• Conducting market, competitive and otherresearch needed to collect the data andinformation needed to generate the profiles thatwill be incorporated into the Pre-WargameBriefing and Assignment
• Conducting briefings or preparing templates forcompany personnel assigned to collect data andinformation and/or to create supportingdocumentation
• Creating team workshop assignments
• Preparing computer models
• Preparing any or all documentation needed toconduct the wargame
• Creating competitive profiles of fictionalcompanies if needed
• Defining administrative and logisticalrequirements
• Conducting mini-seminars on “businesswarfare”, strategic or operational planning,market and competitive intelligence or relatedtopics throughout the wargame
• Briefing company personnel assigned to act asumpires
• Acting as facilitators throughout the wargame
• Documenting the After Action Reportsummarizing the output from the wargame.
The Business Wargaming concept and process hasbeen applied successfully in a broad range of situationsfor many different types of companies. Examples ofseveral wargames developed and facilitated byKappaWest are outlined below:
Telecommunications Equipment Manufacturer• A one-day Level B wargame designed to help
anticipate strategies likely to be used by a majorcompetitor expected to make a massive moveinto the company’s home geographic market.
• An intensive Level D session prepared todevelop and evaluate alternative research andinvestment strategies for a major product family.The wargame involved nine major productclasses within the family, five key competitorsand six global markets.
• A Level C wargame aimed at identifying how amajor international competitor might penetrateone of the company’s leading customers, and tohelp develop and evaluate the effectiveness ofalternative responses.
• A three-day Level C wargame conducted toevaluate competing technological strategiesaimed the cellular market.
EXAMPLES OFBUSINESS WARGAMES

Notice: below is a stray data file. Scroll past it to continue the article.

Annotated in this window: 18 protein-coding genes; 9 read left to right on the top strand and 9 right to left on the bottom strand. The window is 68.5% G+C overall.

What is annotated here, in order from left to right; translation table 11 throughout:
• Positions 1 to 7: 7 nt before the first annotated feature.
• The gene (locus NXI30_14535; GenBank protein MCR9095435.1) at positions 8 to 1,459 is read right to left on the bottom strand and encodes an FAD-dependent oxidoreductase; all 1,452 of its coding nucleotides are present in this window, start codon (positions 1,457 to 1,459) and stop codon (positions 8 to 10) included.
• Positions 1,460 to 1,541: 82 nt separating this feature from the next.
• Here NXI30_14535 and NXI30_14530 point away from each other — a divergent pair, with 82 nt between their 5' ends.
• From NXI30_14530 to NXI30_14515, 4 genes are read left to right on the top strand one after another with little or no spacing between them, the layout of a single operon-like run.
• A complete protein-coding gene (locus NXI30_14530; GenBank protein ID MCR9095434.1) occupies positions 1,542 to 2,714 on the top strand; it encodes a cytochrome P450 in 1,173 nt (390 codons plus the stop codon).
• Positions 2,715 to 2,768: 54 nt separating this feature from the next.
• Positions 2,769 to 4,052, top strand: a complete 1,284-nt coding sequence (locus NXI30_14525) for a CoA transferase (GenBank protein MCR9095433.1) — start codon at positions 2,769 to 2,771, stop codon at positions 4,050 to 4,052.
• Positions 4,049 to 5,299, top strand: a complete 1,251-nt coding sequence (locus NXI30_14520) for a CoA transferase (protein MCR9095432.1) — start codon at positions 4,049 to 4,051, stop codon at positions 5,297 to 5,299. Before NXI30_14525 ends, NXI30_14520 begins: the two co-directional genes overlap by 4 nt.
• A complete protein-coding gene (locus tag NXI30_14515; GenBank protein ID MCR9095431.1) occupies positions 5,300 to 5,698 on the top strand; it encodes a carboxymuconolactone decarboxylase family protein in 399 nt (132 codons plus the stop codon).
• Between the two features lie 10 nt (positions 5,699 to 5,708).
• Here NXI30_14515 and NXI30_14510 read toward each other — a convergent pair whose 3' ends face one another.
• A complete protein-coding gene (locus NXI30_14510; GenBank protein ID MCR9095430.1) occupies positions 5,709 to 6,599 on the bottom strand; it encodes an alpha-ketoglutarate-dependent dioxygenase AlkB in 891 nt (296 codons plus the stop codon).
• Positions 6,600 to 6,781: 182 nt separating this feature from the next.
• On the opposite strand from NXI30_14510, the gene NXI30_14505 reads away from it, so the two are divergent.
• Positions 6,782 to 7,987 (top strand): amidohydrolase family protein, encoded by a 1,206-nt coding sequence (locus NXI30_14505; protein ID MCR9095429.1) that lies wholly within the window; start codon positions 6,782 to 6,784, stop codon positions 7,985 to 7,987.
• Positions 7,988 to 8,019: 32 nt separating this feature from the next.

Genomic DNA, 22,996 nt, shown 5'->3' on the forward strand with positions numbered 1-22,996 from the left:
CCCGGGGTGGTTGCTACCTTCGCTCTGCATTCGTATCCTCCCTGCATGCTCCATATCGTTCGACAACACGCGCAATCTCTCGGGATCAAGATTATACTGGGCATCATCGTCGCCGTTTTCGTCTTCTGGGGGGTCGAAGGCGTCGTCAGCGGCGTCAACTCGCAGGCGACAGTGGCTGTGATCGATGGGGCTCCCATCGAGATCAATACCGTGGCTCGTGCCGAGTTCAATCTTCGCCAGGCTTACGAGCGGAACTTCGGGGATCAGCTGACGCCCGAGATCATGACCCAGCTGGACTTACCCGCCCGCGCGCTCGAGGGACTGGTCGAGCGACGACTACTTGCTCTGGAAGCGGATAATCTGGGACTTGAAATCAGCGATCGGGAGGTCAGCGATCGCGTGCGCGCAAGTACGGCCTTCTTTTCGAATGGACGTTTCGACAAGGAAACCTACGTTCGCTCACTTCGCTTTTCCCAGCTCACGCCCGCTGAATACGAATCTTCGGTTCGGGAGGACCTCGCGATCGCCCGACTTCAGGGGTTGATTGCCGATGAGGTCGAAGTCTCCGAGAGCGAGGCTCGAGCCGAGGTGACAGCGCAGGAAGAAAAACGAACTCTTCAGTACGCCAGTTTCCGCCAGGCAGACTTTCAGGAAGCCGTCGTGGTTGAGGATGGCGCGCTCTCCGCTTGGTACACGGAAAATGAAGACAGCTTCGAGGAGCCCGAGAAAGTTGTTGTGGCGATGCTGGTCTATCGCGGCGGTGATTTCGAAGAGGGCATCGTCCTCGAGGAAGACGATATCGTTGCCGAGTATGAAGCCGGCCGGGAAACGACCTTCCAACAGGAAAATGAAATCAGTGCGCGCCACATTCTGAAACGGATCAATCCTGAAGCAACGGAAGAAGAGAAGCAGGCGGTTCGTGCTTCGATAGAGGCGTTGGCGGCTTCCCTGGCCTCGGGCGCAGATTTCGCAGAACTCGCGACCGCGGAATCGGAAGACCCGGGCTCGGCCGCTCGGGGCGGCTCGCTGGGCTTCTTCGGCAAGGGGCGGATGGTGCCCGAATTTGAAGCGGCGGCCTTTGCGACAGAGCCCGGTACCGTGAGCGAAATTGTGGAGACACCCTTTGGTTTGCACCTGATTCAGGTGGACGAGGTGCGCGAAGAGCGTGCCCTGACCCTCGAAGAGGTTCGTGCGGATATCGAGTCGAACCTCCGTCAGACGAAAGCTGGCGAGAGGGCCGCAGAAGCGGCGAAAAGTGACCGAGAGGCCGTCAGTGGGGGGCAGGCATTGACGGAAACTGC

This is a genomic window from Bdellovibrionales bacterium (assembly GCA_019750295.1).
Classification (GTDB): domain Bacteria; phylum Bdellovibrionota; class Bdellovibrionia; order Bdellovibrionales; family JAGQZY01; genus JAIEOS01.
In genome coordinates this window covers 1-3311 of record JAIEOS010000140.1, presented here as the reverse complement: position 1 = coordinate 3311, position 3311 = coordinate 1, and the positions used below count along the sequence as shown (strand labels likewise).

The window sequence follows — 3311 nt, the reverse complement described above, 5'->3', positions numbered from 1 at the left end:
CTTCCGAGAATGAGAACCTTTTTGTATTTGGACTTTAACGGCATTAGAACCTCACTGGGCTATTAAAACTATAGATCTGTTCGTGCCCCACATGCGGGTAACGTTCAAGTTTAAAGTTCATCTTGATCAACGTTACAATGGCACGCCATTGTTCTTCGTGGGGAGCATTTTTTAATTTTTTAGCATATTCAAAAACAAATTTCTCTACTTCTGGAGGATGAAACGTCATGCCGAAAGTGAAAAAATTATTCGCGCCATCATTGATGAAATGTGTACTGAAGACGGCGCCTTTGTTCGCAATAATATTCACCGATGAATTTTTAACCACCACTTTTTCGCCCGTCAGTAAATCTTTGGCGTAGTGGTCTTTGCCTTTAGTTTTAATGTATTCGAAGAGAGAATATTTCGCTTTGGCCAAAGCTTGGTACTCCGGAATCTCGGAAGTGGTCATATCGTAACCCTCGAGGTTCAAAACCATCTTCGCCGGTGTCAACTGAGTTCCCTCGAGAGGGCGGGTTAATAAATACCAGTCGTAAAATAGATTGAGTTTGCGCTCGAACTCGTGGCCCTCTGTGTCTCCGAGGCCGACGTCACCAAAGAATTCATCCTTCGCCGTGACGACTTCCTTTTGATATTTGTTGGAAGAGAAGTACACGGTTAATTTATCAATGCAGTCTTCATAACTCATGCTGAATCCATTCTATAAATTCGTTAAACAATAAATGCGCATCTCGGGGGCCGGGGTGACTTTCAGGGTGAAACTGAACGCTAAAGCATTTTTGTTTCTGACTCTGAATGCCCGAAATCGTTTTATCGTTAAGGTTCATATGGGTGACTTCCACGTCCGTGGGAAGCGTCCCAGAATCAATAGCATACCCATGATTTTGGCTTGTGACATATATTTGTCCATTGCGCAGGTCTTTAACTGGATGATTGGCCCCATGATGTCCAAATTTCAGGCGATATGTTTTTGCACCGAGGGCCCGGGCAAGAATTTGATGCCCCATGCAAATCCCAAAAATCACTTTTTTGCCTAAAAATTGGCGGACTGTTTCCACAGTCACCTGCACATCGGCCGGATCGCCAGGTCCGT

• A Level C wargame aimed at identifying how amajor international competitor might penetrateone of the company’s leading customers, andto help develop and evaluate the effectivenessof alternative responses.
• A three-day Level C wargame conducted toevaluate competing technological strategiesaimed the cellular market.
Regional Telephone Company 1• A series of 25 two-day Level B wargames,
each conducted for a group of 25 to 40executives and senior managers, designed toincrease their awareness of the seriousness ofthe inroads being made by competitors.
Regional Telephone Company 2• A Level C wargame designed to help
understand the strategic situation prior to thedevelopment of plans to increase thecompany’s share of market in the wirelesssegment.
Defense Systems Contractor• An intensive Level C wargame to evaluate the
company’s proposed BAFO (Best and FinalOffer) strategy for a major procurement. Thewargame included a team representing theseveral different components of thegovernment’s selection committees and othersrepresenting the two other competing consortiathat had been “shortlisted”.
• A Level B wargame designed to help anticipatethe key issues likely to be involved in thenegotiation of a joint venture with a largerinternational vendor to pursue a major defensesystems contract.
Aerospace Manufacturer• A three-day Level C wargame prepared to help
evaluate three alternative strategies relative tothe company’s position in the jet engine market… abandon it, develop a derivative of anexisting engine, or develop a new centerline.The wargame involved team representing thebusiness aviation market, several airframemanufacturers as well as competing enginecompanies.
• A five-day Level D wargame to help determinewhere a new engine should be targeted withina broad spectrum of engine sizes. Thewargame required a comprehensive financialmodel and projected financial returns over a20-year time horizon.